A country that was nearly wiped out by a polony (Listeriosis) is now ready to cure coronavirus. South Africa could learn a lesson or two from China’s handling of the outbreak of the coronavirus.
And we need more than just promises, because government doesn’t have a great track record with promises.
Didn’t they promise to end corruption sooner than later? And what happened to the promise to have public transport integrated and running smoothly?
Most parts of Cape Town have no running trains as we speak.
When the spread of the coronavirus became a problem in China, it did not take that government two months to build hospitals to deal with the outbreak. Everything was in place, doctors, nurses and the facilities required to service patients.
There were no fights over who would get the tender. The government of that country showed that it was more concerned about people than bureaucracy and money. And China’s government delivered what was required.
We are currently grappling with the fallout of the drought, with some parts of the country still in the grip of it. What is happening? We hear that in KZN R22 million allocated to drought programmes was stolen. How was it stolen was never explained.
In the same KZN, R30 million once allocated for a musical concert that was never staged, was spirited away. Did we ever do anything about that?
In the Eastern Cape a Mdantsane swimming pool has never been done. Reports are that a whopping R10 million was allocated to it, but never reached the intended project.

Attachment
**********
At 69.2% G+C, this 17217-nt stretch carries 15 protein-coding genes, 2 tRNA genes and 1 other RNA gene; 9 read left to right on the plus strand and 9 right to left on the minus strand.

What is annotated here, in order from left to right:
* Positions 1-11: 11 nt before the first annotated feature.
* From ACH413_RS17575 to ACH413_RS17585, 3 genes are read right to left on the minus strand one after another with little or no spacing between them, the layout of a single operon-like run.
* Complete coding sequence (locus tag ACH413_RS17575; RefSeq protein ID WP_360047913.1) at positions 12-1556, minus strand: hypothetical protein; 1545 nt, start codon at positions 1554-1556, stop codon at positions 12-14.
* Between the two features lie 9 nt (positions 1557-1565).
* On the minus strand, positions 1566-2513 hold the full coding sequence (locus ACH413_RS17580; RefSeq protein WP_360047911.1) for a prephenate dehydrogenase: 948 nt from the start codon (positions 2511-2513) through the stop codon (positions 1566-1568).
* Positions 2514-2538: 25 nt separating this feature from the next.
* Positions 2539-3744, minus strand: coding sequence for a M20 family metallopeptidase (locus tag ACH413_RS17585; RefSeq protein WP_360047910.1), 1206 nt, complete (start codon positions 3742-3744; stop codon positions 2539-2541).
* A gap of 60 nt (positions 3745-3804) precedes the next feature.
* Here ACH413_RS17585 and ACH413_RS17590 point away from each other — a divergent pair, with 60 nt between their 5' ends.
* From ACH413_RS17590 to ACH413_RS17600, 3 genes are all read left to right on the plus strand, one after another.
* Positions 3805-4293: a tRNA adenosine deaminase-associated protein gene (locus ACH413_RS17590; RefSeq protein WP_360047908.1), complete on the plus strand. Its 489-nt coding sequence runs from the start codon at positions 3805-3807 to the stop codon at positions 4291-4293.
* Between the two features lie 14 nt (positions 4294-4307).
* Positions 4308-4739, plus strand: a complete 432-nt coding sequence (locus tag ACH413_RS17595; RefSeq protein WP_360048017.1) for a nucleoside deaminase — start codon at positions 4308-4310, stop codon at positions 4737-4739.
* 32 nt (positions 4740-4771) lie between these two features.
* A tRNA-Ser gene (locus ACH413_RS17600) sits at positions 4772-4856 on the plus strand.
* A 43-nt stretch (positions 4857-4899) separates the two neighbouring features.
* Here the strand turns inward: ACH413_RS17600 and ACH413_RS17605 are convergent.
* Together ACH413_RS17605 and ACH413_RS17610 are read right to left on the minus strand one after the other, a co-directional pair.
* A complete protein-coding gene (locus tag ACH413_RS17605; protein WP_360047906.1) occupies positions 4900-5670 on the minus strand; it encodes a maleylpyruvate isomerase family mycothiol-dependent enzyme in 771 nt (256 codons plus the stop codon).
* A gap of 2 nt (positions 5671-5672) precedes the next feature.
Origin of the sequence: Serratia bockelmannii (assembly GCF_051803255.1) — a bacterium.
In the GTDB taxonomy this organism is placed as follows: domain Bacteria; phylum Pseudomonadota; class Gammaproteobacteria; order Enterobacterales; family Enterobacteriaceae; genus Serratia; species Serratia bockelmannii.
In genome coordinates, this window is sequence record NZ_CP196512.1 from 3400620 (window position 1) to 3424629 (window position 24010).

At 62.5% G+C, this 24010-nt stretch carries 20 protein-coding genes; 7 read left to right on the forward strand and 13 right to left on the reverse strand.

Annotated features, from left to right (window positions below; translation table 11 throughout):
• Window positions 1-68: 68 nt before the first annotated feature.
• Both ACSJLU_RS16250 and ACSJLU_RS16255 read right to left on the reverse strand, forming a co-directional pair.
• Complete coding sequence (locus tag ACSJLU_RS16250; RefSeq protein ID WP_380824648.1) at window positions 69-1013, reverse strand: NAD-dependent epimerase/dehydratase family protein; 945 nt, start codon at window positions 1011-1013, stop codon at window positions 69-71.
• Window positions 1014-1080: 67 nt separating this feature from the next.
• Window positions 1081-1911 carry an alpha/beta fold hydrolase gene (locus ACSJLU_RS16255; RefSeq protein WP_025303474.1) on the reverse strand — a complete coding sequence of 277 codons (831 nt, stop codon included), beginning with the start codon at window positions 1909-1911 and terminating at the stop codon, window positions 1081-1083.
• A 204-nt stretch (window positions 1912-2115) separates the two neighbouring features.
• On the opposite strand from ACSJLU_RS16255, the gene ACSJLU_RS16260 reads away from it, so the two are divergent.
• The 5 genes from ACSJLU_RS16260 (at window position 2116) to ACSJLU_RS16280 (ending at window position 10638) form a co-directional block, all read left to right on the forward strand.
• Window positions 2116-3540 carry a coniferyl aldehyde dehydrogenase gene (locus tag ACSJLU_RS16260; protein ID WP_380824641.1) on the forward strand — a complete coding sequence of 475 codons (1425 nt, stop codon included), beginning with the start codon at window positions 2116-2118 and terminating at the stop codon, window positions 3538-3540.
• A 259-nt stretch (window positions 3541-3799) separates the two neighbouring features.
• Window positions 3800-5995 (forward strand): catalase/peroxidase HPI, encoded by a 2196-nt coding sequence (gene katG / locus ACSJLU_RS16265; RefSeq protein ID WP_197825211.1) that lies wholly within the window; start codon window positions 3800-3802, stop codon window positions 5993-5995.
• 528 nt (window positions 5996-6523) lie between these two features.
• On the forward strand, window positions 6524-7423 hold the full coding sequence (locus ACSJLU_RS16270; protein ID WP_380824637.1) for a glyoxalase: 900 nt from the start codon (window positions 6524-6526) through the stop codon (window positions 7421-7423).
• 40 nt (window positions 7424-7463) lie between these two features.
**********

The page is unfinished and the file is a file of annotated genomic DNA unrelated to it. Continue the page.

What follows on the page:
Also in the EC, a sports field in Dutywa was allocated R11 million, but the field is still undone.
I can go on and on counting monies allocated to develop our areas, with the projects having never come to fruition. In my village of Bacclessfarm we have an unfinished tar road that should have been finished years ago.
Which brings me to our capacity to effectively deal with the coronavirus should we have any confirmed cases here. It is one thing to receive well-written press statements from the health department promising that all is well, and its prepared to deal with it. It is another thing to really act on it.
I find it difficult to believe that we can deal with something like the coronavirus if we can’t even generate enough electricity to keep the lights on. A country that was nearly wiped out by a polony is now ready for a deadly virus. That is amazing.
In addition to this, we regularly hear about public health facilities not being able to deal with day-to-day challenges like having enough medication to dispense, or being able to attend to the people who queue up for many hours waiting to see a doctor.
We have pride in our country. And that’s fine. But pride won’t help the poor people of South Africa. As a country and of course as ministers and leaders of this ailing country, need to be honest and be open to learn from other countries how to deal with looters, thieves and other challenges.
For four years people of the Free State have had no water. For years people of eGcuwa have nothing to drink, and all over the country we have dysfunctional municipalities.
The outbreak in China has been devastating, but the way the country had dealt with it should be a lesson that we learn from and start acting more responsibly.